Thursday, January 28, 2016

THE END OF A FAMILY ERA

Heading home from work this afternoon, the Sweeney-Miester mentioned that she’d like to stop by the grocery store on the way home. We knew that one in particular was advertising 25% off everything store-wide, so we thought we’d check it out one last time. 

I have to be honest. When I walked in the front door, I wasn’t prepared for the scene that unfurled. I wandered in and looked around, then turned to my girlfriend and said... “There’s a lot of personal history here."  Seeing the shelves empty hit me like a ton of bricks.  I instantly held up my phone. 

After I snapped this pic, walked the entire store one last time, bought nothing and quietly ventured home. My point is that we have/soon to be had, a Metro grocery store in our town. You see, it's closing to re-open in mid-March as Food Basics. I understand why they are transitioning but in all honesty, it's quite sad. 

Don't you find it that your life flashes in front of your eyes
...at the oddest times?
TAKEN: JANUARY 28th, 2016 
Gone will be the days of the Fresh To Go and Bakery divisions that employed both my boys through their high school years. Not to mention a legendary group of gals my husband playfully labelled the "Metro Queens" that were my daughters' former cashier coworkers; but that's not our only family history within my post.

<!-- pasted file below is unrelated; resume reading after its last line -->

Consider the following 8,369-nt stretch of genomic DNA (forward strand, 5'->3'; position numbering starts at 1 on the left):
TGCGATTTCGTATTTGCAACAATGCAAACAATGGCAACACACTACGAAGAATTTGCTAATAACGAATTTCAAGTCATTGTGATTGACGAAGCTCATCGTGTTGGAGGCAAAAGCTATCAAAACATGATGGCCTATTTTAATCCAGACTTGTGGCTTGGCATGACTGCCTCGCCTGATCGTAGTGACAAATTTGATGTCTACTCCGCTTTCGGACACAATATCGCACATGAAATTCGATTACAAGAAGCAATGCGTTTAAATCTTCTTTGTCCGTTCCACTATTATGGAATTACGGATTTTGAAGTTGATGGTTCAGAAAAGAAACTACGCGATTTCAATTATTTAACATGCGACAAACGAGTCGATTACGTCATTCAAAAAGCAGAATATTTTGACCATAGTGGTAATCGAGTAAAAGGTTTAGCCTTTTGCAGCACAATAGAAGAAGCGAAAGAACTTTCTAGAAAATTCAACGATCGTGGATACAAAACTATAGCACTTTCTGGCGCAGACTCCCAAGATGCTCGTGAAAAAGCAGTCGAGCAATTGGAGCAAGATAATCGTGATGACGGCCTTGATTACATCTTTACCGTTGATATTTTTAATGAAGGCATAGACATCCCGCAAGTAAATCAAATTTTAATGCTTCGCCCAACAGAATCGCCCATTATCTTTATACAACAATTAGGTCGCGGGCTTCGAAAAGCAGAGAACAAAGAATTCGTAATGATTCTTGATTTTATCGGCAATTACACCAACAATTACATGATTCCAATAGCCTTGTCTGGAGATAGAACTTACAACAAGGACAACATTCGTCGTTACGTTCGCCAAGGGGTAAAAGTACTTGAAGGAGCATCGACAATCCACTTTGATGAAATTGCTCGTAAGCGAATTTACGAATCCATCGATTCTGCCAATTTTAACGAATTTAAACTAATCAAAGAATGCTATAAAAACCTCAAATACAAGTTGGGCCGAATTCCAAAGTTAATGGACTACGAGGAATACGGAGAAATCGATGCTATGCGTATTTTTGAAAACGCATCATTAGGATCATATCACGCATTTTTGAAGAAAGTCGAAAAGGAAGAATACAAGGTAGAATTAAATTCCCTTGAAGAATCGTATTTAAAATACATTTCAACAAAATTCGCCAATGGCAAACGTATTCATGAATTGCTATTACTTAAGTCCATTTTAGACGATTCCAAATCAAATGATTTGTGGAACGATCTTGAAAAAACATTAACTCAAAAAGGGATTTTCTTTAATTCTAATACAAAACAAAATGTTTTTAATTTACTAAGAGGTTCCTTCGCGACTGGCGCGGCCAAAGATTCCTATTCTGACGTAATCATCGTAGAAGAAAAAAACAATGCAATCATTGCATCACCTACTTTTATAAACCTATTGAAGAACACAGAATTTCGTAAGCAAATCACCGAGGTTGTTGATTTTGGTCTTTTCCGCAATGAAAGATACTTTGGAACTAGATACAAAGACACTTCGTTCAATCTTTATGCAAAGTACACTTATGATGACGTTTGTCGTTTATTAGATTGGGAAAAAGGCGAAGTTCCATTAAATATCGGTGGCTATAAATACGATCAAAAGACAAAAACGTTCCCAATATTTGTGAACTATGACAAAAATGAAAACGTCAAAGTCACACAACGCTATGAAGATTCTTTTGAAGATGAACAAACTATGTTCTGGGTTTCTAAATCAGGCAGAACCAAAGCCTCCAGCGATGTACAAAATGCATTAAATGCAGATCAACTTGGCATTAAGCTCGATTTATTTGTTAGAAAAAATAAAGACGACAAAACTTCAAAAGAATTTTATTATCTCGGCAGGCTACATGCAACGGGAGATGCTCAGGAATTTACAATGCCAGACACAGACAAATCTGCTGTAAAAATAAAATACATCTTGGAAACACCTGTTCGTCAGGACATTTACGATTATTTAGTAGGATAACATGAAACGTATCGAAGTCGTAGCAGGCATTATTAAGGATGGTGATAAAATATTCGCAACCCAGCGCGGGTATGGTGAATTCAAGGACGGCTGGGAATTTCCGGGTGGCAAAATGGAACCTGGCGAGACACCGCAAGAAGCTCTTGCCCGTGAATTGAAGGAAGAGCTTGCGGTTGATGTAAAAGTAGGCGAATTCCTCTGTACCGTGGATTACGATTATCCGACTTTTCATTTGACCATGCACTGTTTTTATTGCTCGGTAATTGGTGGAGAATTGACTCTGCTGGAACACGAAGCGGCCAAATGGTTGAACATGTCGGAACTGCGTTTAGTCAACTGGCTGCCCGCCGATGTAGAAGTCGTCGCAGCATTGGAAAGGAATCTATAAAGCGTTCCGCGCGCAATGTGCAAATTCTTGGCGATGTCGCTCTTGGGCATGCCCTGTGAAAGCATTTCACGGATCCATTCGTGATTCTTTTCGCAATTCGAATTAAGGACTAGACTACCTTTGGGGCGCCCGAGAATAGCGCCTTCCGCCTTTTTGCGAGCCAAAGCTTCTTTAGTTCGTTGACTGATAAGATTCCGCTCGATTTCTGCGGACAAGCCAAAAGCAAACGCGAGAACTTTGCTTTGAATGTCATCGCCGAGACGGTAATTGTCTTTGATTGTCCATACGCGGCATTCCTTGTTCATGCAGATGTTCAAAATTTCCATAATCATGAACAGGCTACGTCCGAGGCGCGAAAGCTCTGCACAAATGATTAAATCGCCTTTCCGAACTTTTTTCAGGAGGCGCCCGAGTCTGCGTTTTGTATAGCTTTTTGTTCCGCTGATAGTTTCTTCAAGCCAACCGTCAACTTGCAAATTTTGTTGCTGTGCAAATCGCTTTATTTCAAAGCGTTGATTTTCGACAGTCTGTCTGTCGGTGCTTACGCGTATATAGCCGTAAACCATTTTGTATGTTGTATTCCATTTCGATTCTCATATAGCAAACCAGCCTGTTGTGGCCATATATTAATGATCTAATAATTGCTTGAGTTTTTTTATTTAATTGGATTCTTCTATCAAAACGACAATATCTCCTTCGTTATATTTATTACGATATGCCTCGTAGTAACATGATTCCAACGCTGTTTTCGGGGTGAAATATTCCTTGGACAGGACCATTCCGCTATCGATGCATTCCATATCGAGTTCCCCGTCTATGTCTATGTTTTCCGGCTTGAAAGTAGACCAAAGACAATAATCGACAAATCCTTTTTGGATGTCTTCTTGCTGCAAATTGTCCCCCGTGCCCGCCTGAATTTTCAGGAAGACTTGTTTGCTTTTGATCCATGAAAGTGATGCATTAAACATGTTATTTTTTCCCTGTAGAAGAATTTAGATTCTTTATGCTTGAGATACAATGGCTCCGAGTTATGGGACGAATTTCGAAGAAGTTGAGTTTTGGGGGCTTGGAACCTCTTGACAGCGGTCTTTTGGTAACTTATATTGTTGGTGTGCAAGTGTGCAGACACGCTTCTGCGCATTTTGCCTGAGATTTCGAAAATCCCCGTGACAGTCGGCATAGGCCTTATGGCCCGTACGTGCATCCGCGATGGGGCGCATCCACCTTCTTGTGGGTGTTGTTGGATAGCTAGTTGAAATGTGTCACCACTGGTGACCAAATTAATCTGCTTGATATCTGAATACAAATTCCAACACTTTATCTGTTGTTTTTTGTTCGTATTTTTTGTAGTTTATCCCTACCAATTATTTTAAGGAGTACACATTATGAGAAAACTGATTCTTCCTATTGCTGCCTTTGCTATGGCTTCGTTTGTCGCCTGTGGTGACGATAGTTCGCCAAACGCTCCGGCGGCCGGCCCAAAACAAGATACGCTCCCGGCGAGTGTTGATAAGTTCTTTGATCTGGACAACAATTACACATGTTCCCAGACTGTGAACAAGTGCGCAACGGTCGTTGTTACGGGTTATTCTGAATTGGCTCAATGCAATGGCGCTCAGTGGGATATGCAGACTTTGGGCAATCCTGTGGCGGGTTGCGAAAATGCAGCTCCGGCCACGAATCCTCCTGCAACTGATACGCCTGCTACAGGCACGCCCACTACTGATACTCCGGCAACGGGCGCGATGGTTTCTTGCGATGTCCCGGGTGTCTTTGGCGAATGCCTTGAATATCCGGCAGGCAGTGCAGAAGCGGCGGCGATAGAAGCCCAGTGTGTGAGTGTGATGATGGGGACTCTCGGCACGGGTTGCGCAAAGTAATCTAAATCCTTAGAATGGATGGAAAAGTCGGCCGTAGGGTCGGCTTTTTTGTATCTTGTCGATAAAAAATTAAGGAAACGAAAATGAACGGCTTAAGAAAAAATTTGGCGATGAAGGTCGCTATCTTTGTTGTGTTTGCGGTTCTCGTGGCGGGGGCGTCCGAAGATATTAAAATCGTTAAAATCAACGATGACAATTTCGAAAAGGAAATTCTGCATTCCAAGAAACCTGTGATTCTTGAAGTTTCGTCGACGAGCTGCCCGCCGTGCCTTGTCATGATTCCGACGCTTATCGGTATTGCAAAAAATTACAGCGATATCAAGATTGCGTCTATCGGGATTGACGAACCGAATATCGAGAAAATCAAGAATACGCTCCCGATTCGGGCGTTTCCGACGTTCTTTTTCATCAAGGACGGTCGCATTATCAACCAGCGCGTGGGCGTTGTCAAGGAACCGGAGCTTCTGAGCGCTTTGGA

Working in that grocery store (then Dominion, eventually A&P, now Metro) was the first full-time summer job I ever had. It was the summer of 1984. 

Large brown paper bags were what us hard working cashiers were then packing in, and ice cream most definitely had to be heavily wrapped twice. Paid in cash via a bank envelope every Thursday, it was a much smaller store back then, and ours was still the largest in our town of a little over 9,000 year round residents at the time. 

As I strolled through the empty store tonight, I couldn't help but think of those shifts when all of my children were scheduled and working in store together. I absolutely loved it. Over those four or five years, Metro was the best teen tracking mechanism any parent could've ever hoped for.

I'm proud they earn the opportunity to work there to save for post secondary life. That said, I know for a fact I never shopped anywhere else all those years, paying more than above average for most items in an effort to support them as well as their employer.

I guess the moral of my post is that I find it very sad, that Metro never put any of those high priced extra profits (that our entire town contributed to) back into a store in dire need of good management.

Shame on them!